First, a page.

It’s like blaming your spouse for your own unfaithfulness. Political conversions are painful affairs, as hard to face up to as falling out of love or losing your religion. Or maybe harder. Religious faith, being beyond the reach of reason, doesn’t have to answer gotcha questions about a previously held position. There’s a special contempt reserved for the political apostate—an accusation of intellectual collapse, an odor of betrayal. When you switch sides, you have to find new friends. Political identities are shaped mainly by factors that have nothing to do with rational deliberation: family and tribal origins, character traits, historical currents. In “Partisan Hearts and Minds,” published in 2002, three political scientists made an empirical case that political affiliations form in early adulthood and seldom change. Few people can be reasoned into abandoning their politics.
In the twentieth century, the void left by the loss of religion was sometimes filled by totalizing political systems, and the result was a literary genre of confession that is as powerful and probing as the Augustinian kind. “The God That Failed,” published in 1950, compiled personal narratives by six former Communists and fellow-travellers, including André Gide, Arthur Koestler, Ignazio Silone, and Richard Wright. Each one told a tale of coming of age in a world riven with crisis, finding meaning in Marxism, identity in the Party, and inspiration in the Soviet Union, gradually growing disillusioned, and finally breaking with Communism. In some cases, it was an experience akin to watching a former self die. It was nearly impossible for these writers to discover a new faith, political or religious, to replace Communism and its power to erase the sense of insignificance that awaits any sentient person.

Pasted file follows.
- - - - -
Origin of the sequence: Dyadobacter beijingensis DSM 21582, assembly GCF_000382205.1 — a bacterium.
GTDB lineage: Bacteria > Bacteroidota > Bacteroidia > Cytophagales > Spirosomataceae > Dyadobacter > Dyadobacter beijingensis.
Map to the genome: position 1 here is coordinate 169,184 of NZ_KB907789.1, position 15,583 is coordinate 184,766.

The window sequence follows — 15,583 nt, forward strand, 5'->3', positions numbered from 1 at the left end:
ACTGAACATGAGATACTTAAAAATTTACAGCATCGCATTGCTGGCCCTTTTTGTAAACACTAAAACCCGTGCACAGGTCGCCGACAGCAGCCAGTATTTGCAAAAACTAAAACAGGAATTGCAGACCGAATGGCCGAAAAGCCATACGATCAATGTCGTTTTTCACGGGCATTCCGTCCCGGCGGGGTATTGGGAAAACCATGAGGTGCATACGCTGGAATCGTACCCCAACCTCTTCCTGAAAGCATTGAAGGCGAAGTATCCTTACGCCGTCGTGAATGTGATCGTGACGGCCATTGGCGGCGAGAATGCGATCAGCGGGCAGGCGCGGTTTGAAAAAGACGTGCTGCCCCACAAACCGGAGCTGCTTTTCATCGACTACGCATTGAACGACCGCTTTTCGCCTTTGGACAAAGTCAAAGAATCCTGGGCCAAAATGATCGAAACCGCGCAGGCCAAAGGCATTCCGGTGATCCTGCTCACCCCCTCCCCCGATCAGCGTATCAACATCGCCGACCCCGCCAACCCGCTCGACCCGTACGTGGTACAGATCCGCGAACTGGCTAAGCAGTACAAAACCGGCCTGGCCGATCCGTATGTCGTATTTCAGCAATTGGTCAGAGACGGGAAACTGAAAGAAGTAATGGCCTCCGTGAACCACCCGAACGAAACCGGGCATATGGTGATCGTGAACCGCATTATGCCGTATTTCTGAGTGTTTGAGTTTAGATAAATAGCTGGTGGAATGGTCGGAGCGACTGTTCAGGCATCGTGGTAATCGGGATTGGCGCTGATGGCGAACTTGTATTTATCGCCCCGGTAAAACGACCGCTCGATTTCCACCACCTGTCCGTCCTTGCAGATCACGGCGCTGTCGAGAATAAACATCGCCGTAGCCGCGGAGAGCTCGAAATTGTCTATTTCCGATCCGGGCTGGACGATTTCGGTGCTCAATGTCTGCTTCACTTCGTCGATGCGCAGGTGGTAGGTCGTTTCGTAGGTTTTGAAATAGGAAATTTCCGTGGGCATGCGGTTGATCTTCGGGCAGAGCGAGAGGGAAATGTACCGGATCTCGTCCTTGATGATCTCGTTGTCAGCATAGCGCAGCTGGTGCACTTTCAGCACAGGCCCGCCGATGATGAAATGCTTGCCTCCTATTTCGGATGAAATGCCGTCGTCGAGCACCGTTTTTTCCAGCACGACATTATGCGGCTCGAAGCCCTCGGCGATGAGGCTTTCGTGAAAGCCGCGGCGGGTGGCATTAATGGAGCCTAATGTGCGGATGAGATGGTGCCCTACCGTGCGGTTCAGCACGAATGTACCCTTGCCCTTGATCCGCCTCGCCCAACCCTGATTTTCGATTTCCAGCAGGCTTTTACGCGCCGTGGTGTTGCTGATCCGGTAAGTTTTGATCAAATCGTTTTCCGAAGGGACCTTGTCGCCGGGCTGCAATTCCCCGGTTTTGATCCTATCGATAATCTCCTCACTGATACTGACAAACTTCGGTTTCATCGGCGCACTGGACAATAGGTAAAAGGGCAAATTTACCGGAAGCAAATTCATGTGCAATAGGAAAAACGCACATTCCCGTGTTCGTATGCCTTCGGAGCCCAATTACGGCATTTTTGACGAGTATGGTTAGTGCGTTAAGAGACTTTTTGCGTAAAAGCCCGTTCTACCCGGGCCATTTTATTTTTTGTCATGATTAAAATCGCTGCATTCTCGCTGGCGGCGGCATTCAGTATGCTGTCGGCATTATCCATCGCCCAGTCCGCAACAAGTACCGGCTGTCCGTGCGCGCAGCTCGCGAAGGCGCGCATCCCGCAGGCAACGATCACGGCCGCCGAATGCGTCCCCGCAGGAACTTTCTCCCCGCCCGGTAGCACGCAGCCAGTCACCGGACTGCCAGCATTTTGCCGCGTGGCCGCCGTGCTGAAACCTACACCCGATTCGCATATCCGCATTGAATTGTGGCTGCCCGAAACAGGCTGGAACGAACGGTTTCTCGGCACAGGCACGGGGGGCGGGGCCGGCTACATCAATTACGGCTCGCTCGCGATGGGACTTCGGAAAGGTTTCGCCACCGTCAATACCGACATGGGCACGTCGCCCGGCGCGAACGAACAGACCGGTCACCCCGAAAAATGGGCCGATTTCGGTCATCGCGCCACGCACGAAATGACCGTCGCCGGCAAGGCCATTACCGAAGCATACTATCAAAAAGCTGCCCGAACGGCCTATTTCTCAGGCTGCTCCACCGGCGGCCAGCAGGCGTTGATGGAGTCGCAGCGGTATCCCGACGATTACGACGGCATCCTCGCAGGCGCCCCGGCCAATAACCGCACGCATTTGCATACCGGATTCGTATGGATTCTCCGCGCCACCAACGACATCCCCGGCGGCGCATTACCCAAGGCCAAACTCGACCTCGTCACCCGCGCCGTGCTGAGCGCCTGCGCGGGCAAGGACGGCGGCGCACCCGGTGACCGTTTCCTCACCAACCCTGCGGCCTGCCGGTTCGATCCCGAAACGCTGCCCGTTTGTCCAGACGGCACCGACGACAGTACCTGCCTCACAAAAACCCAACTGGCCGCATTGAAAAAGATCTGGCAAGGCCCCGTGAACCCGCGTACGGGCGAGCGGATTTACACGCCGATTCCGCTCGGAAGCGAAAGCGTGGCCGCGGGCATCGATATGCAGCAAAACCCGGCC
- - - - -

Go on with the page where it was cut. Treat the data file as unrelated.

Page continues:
Two years later, in 1952, came “Witness,” by the century’s most tormented ex-Communist, Whittaker Chambers. Daniel Oppenheimer’s sequence of biographical essays about six left-wing defectors, “Exit Right: The People Who Left the Left and Reshaped the American Century” (Simon & Schuster), begins with Chambers. This is Oppenheimer’s first book, but he writes with the assurance and historical command of someone who has been thinking about his topic for a long time.